Saturday, March 19, 2011

India 2011 - Day 4+5 in Jaipur

It's raining, it's pouring ...

Jaipur! This was the home of India's legendary Hindu warriors, whose historic forts, palaces, and gardens lend a timeless quality to this storied region. Called the "pink city" for its buildings of rose-hued sandstone, Jaipur today retains the exquisite symmetry of its original construction, as well as the eight historic gates that protected the city centuries ago. (for those who are impressed: this is from the Odysseys itinerary, hahaha)



We stopped briefly at Hawa Mahal, the elaborately carved "Place of the Winds", whose pink sandstone facade allowed the ladies of the court to view the streets of the city from behind its 953 small windows - which also allowed for cooling breezes inside.

We saw the row of little windows along along the street and around the corner - a long way.


Picture from the moving bus: the milk market!


Elephant ride: yes, no, yes, no, yes ....

Probably yes. Standing in line.


Still standing in line. But it wasn't really too bad. Praveen took care of us. Otherwise a riot would have broken out. Some people just love to skip queuing.

Uuhh, James, our turn next!

Why is our elephant stopping? Oh!

You have no idea how big the bladder of an elephant is. Oh, and a dump too. Nice!


The photographers! Praveen told us about them. The pictures will be ready and offered to us when we are done visiting the fort.

Entering the court yard of the Amber Fort, built by the Kachhawah Rajputs as their capital from 1037 to 1728 and considered the pinnacle of Rajput architecture: fresco-covered portal, impressive room of mirrors, walls of jewel-encrusted marble.


Dismount!


The lovely court yard which was used for audiences with the Maharajahs.




The screens for the ladies' view.


(with flash)

It's chiseled marble


A minute ago there were more mountains. The fog (rain) is coming in again.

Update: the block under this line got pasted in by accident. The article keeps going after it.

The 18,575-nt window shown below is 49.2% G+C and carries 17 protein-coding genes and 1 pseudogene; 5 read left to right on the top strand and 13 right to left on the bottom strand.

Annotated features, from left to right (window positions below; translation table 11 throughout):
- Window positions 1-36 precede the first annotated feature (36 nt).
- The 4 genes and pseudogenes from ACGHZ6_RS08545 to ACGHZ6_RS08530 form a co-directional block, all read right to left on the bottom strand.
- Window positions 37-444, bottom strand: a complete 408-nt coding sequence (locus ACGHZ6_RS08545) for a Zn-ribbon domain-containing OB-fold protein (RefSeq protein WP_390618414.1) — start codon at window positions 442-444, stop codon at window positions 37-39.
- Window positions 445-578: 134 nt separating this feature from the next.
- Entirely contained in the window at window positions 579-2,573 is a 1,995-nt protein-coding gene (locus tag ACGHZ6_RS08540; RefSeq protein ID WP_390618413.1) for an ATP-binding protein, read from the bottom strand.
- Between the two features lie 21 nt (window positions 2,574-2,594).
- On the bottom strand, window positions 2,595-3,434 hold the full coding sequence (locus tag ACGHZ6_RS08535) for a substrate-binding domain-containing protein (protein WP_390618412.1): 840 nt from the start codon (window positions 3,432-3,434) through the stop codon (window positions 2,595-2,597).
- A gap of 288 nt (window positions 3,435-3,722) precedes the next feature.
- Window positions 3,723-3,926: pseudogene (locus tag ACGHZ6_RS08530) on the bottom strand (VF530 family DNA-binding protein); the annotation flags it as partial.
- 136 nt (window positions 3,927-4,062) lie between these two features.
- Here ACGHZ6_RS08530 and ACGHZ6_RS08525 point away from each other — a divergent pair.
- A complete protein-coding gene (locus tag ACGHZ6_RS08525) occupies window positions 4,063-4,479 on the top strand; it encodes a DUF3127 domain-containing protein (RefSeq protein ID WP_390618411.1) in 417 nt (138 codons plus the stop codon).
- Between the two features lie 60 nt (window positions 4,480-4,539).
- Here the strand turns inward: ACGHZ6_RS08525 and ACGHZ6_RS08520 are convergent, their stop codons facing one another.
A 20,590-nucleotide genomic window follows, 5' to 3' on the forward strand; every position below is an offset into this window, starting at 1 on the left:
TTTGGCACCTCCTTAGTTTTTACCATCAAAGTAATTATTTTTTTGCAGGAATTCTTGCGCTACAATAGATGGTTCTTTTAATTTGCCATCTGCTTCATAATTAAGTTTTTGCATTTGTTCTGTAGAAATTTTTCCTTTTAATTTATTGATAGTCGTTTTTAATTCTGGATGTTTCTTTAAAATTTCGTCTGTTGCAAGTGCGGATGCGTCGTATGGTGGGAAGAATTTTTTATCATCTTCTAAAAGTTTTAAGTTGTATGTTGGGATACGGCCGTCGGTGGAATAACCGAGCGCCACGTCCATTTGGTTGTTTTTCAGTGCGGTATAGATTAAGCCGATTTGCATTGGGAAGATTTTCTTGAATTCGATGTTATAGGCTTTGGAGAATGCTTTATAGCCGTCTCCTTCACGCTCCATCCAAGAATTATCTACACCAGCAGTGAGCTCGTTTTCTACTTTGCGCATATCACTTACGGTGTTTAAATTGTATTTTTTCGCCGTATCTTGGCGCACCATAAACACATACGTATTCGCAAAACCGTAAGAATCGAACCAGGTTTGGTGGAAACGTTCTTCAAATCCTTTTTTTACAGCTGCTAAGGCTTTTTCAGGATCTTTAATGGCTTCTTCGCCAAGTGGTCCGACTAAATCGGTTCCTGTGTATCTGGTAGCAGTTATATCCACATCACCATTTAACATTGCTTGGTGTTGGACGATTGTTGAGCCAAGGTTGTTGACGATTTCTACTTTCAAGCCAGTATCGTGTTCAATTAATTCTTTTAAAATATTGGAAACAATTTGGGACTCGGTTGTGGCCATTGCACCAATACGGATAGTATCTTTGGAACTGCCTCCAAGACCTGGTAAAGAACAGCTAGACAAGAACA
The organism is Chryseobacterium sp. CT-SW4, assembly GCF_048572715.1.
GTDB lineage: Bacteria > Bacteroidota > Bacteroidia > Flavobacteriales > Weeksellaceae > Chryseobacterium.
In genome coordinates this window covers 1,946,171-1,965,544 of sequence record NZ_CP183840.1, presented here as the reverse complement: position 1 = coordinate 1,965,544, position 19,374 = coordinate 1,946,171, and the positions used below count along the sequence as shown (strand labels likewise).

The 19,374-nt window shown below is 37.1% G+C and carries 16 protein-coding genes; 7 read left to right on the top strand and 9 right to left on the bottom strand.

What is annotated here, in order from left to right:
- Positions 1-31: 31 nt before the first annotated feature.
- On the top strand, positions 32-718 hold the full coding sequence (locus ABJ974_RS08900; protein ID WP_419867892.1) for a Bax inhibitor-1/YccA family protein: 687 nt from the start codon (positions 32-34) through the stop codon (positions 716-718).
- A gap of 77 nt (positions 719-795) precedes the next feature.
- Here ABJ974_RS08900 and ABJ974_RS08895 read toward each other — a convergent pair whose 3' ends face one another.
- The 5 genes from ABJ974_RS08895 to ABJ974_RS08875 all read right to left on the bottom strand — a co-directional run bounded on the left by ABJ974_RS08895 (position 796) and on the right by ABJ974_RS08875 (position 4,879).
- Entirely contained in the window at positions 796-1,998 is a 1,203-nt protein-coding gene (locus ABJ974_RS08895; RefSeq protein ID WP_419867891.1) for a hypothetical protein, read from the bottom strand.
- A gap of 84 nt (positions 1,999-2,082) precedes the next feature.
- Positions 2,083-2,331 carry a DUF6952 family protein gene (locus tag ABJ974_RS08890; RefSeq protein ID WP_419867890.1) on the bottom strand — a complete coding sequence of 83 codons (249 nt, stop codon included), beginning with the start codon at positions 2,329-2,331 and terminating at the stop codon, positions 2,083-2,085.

There is a wall surrounding the area similar to the Great Wall of China. Also the kitchen garden surrounded by an artificial lake to provide water during the dry season.


The cleaning ladies are happy to have their picture taken ... for a little baksheesh. 



The wall in the distance.




Leaving trying to dodge the rain.


Elephants for the way up - jeeps for the way down.



And yes, the professional picture:
James and Christa on the Elephant.
(I took a photo of the photo)



Short bus stop photo opportunity:
Jal Mahal was built by Maharaja Sawai Pratap Singh in 1799 A.D. in the midst of the Man Sagar Lake as a pleasure spot. It was built for royal duck shooting.

Haha, tried to think WHERE did I take this photo? Oh, yes, the 'optional' visit to Bhandari Jeweler's. You might have guessed by now ... I like elephants ... trunk up ... trunk down ... any way.




One of the eight historic gates. I think we walked through this one to visit the City Palace.


You can't visit India and not see a snake charmer.


We were told that the snake's poisonous teeth have been removed. Suddenly not quite as scary any more.


Lunch in The Palace Cafe.



The City Palace (now a museum) has been home to the rulers of Jaipur since the first half of the 18th century. It houses the magnificent art collections of the Maharajahs of Jaipur.